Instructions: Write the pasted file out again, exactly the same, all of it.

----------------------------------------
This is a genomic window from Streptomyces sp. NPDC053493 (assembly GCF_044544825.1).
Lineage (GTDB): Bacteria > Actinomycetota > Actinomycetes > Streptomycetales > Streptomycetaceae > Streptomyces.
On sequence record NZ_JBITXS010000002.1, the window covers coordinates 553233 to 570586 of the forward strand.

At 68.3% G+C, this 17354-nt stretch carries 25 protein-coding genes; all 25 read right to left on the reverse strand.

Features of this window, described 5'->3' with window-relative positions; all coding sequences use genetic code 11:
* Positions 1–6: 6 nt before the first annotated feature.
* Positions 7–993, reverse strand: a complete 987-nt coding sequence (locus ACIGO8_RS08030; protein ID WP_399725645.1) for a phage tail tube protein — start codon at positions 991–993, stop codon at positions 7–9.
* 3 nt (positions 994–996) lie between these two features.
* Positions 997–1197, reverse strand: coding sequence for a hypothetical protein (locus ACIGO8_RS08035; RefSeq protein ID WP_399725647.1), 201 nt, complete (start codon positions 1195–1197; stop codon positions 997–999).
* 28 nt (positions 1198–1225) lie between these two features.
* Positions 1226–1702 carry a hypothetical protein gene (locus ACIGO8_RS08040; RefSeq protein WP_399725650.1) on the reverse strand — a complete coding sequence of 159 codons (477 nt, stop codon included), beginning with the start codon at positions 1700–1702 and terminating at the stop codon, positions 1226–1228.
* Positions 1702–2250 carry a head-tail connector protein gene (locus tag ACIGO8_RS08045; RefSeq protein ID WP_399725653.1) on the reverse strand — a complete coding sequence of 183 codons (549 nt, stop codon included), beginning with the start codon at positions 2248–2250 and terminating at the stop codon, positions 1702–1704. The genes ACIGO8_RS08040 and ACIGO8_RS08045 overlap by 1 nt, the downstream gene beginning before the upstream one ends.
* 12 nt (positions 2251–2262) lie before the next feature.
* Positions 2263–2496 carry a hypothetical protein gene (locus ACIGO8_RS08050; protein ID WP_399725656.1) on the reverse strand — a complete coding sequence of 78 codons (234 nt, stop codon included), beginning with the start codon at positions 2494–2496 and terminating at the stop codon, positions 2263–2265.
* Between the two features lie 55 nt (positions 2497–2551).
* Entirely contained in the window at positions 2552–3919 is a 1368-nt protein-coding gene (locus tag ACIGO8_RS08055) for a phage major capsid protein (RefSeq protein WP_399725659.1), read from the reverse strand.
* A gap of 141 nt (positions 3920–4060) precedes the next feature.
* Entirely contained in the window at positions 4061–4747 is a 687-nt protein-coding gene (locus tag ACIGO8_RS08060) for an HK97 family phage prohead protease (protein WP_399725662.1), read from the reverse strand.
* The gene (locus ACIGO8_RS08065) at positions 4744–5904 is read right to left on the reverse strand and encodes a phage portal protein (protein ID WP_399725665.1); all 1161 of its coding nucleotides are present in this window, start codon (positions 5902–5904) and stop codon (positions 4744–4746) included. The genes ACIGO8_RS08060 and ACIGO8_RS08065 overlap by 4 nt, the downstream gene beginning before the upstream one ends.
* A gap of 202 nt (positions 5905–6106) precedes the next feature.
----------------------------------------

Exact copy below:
This is a genomic window from Streptomyces sp. NPDC053493 (assembly GCF_044544825.1).
Lineage (GTDB): Bacteria > Actinomycetota > Actinomycetes > Streptomycetales > Streptomycetaceae > Streptomyces.
On sequence record NZ_JBITXS010000002.1, the window covers coordinates 553233 to 570586 of the forward strand.

At 68.3% G+C, this 17354-nt stretch carries 25 protein-coding genes; all 25 read right to left on the reverse strand.

Features of this window, described 5'->3' with window-relative positions; all coding sequences use genetic code 11:
* Positions 1–6: 6 nt before the first annotated feature.
* Positions 7–993, reverse strand: a complete 987-nt coding sequence (locus ACIGO8_RS08030; protein ID WP_399725645.1) for a phage tail tube protein — start codon at positions 991–993, stop codon at positions 7–9.
* 3 nt (positions 994–996) lie between these two features.
* Positions 997–1197, reverse strand: coding sequence for a hypothetical protein (locus ACIGO8_RS08035; RefSeq protein ID WP_399725647.1), 201 nt, complete (start codon positions 1195–1197; stop codon positions 997–999).
* 28 nt (positions 1198–1225) lie between these two features.
* Positions 1226–1702 carry a hypothetical protein gene (locus ACIGO8_RS08040; RefSeq protein WP_399725650.1) on the reverse strand — a complete coding sequence of 159 codons (477 nt, stop codon included), beginning with the start codon at positions 1700–1702 and terminating at the stop codon, positions 1226–1228.
* Positions 1702–2250 carry a head-tail connector protein gene (locus tag ACIGO8_RS08045; RefSeq protein ID WP_399725653.1) on the reverse strand — a complete coding sequence of 183 codons (549 nt, stop codon included), beginning with the start codon at positions 2248–2250 and terminating at the stop codon, positions 1702–1704. The genes ACIGO8_RS08040 and ACIGO8_RS08045 overlap by 1 nt, the downstream gene beginning before the upstream one ends.
* 12 nt (positions 2251–2262) lie before the next feature.
* Positions 2263–2496 carry a hypothetical protein gene (locus ACIGO8_RS08050; protein ID WP_399725656.1) on the reverse strand — a complete coding sequence of 78 codons (234 nt, stop codon included), beginning with the start codon at positions 2494–2496 and terminating at the stop codon, positions 2263–2265.
* Between the two features lie 55 nt (positions 2497–2551).
* Entirely contained in the window at positions 2552–3919 is a 1368-nt protein-coding gene (locus tag ACIGO8_RS08055) for a phage major capsid protein (RefSeq protein WP_399725659.1), read from the reverse strand.
* A gap of 141 nt (positions 3920–4060) precedes the next feature.
* Entirely contained in the window at positions 4061–4747 is a 687-nt protein-coding gene (locus tag ACIGO8_RS08060) for an HK97 family phage prohead protease (protein WP_399725662.1), read from the reverse strand.
* The gene (locus ACIGO8_RS08065) at positions 4744–5904 is read right to left on the reverse strand and encodes a phage portal protein (protein ID WP_399725665.1); all 1161 of its coding nucleotides are present in this window, start codon (positions 5902–5904) and stop codon (positions 4744–4746) included. The genes ACIGO8_RS08060 and ACIGO8_RS08065 overlap by 4 nt, the downstream gene beginning before the upstream one ends.
* A gap of 202 nt (positions 5905–6106) precedes the next feature.